Rwanda’s workers union warns against unfair job layoffs due to COVID-19 concerns

A trader wearing a protective mask weighs grains at the Kimironko market as shoppers stock up on essential items that have been price fixed in order to prevent exploitative prices in Kigali, Rwanda March 17, 2020. REUTERS/Maggie Andresen
A trader wearing a protective mask weighs grains at the Kimironko market as shoppers stock up on essential items that have been price fixed in order to prevent exploitative prices in Kigali, Rwanda March 17, 2020. REUTERS/Maggie Andresen

Rwanda’s leading trade union has cautioned employers against unfairly laying off their employees due to COVID-19 concerns, a union official said Sunday.

“We are concerned of looming massive layoffs of workforce most especially in the private sector where companies are facing unprecedented business challenges due to COVID-19 pandemic,” Africain Biraboneye, deputy secretary general of the Rwanda Workers’ Trade Union Confederation (CESTRAR), told Xinhua in a telephone interview.

COVID-19 is inflicting severe damage on global economies, and the workforce is among the most at risk of being laid off by struggling businesses, he said.

“We are calling on the Rwandan government to come up with an ambitious plan that would help minimize the impact of COVID-19 on workers, their families and the business community,” said Biraboneye.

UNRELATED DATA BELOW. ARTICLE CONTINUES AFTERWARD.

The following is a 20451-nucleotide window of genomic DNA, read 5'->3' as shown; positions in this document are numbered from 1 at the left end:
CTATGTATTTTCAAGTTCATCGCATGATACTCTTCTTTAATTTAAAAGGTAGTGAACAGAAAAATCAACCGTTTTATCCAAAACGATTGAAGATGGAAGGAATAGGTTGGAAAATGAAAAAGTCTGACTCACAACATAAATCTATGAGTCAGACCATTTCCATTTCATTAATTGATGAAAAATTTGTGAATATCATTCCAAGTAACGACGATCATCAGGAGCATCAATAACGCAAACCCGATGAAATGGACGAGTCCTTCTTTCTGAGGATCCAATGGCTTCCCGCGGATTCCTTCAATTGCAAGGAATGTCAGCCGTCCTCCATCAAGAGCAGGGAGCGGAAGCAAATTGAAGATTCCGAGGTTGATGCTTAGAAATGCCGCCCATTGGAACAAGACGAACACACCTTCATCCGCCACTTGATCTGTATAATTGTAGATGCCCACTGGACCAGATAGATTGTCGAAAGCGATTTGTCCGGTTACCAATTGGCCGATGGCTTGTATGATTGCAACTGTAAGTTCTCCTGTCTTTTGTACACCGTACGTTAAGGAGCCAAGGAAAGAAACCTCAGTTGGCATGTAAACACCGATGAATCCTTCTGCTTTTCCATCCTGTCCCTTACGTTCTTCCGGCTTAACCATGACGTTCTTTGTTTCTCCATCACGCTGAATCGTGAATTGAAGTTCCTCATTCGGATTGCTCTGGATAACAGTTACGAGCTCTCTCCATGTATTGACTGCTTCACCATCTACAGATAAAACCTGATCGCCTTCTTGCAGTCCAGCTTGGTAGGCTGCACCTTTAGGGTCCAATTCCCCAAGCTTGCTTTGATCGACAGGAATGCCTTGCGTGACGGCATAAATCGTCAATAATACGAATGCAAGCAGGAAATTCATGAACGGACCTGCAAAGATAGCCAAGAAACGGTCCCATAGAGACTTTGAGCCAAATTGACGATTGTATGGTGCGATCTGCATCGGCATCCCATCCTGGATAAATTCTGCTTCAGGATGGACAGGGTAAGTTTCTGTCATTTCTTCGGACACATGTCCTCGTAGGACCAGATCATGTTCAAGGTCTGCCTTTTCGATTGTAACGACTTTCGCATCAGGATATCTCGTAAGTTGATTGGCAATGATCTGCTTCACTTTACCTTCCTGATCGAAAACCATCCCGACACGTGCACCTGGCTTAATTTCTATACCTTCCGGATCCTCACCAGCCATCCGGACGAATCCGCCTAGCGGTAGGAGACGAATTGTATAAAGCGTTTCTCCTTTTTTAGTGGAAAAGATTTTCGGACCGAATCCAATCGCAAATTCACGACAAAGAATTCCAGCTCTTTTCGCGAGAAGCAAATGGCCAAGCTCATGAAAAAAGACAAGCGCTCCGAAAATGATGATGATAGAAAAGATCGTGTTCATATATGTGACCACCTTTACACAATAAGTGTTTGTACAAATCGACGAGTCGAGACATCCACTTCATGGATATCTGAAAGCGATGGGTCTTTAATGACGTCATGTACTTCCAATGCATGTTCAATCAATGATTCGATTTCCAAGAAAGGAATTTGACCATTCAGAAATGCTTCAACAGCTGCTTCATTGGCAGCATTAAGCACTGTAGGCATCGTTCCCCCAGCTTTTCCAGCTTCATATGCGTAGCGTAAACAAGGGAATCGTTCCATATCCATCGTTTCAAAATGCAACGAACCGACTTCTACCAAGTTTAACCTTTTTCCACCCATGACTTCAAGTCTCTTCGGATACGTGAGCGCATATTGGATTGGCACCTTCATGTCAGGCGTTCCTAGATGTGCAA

He urged companies to put in place measures that would keep their businesses in operation without laying off workers.

Biraboneye emphasized that before finalizing layoff plans, companies must hold discussions with CESTRAR and the Rwandan ministry of service and labor representatives to come up with mitigation measures to avoid unfair layoffs.

In March, the Rwandan government imposed a lockdown with restrictions on movements and the closure of borders, public places of worship and education facilities after the first confirmed COVID-19 case was reported. The lockdown has been extended by two more weeks to April 19.

During the lockdown, bars, restaurants and hotels remain closed except those offering takeaways.

Since the announcement of the lockdown, some employees working in Rwanda’s hospitality sector have been asked to take unpaid annual leave until further notice.

Biraboneye slammed hospitality companies for forcing their workers to take unpaid annual leave, saying that they took the decision without being mindful of employees’ welfare and their families.

As of Sunday, the number of confirmed COVID-19 cases in Rwanda reached 126. A total of 25 patients have recovered, according to the latest figures released on Sunday by the ministry of health.